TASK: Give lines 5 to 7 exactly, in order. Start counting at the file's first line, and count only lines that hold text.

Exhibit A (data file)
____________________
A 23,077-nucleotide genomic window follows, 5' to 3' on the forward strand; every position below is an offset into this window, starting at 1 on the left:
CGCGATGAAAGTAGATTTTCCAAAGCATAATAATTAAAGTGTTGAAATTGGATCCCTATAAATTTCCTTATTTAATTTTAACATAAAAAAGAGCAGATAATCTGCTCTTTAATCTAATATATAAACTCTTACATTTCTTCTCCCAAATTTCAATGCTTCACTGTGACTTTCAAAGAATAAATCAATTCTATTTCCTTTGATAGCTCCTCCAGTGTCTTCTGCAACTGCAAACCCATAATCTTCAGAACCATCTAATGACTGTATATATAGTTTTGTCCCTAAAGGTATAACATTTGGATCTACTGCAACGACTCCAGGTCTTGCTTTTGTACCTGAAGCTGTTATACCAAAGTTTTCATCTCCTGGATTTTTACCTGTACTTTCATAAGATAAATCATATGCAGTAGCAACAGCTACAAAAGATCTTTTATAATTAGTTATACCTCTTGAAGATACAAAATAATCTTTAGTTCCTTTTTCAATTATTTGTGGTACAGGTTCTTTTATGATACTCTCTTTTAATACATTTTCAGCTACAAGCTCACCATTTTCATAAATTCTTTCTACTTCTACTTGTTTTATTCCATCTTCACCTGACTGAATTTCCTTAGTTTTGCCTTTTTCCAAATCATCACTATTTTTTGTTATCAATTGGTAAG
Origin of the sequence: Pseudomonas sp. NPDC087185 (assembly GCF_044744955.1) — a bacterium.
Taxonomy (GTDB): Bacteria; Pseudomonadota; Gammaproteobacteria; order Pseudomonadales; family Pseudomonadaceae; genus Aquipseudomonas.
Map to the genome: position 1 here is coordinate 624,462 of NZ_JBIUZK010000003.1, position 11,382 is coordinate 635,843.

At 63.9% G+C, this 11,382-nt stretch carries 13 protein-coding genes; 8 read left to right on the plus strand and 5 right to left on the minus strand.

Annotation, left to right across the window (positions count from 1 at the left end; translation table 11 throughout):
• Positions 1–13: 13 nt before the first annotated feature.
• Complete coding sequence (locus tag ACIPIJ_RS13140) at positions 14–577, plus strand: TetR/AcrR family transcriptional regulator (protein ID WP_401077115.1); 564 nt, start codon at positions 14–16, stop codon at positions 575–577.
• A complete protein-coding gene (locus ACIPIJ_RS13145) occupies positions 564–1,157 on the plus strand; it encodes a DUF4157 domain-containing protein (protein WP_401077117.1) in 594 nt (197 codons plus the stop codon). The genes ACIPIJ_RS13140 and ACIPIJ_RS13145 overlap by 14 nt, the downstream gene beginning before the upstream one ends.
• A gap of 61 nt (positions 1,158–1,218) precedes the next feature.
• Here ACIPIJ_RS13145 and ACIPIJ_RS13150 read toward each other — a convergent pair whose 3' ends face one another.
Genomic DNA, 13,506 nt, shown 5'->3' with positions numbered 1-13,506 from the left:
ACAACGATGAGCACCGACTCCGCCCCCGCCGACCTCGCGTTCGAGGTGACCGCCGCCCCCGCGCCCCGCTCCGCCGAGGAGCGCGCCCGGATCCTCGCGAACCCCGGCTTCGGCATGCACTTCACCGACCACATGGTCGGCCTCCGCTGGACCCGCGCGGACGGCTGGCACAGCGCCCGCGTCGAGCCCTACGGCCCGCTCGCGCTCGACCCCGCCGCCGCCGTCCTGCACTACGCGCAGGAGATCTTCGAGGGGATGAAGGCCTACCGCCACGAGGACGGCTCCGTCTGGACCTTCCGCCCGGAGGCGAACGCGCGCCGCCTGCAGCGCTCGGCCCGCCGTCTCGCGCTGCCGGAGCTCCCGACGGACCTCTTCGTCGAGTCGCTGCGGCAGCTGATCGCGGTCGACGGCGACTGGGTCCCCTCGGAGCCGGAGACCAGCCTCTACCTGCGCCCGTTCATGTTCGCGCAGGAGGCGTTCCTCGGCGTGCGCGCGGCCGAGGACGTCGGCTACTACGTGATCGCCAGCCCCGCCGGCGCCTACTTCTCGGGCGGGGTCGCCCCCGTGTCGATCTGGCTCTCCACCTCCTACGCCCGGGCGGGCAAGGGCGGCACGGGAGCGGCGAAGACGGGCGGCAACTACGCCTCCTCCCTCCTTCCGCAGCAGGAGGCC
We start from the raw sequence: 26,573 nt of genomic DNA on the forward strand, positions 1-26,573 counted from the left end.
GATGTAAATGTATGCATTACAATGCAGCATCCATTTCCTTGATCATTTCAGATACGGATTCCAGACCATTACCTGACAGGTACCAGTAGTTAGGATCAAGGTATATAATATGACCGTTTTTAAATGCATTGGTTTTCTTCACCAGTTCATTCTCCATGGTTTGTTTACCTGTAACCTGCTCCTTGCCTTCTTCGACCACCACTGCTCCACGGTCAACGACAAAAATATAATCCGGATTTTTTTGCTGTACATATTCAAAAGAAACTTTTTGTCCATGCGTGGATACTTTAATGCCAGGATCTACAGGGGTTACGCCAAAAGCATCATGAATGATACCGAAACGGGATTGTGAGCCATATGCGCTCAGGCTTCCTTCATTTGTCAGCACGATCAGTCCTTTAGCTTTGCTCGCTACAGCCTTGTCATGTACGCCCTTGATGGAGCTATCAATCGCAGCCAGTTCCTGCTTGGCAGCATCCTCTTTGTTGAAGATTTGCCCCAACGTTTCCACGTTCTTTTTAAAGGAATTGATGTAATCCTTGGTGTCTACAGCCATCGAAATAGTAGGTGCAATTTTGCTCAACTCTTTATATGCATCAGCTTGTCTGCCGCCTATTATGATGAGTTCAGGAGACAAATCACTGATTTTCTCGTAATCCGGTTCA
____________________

Map to the genome: position 1 here is coordinate 624,462 of NZ_JBIUZK010000003.1, position 11,382 is coordinate 635,843.

At 63.9% G+C, this 11,382-nt stretch carries 13 protein-coding genes; 8 read left to right on the plus strand and 5 right to left on the minus strand.

Annotation, left to right across the window (positions count from 1 at the left end; translation table 11 throughout):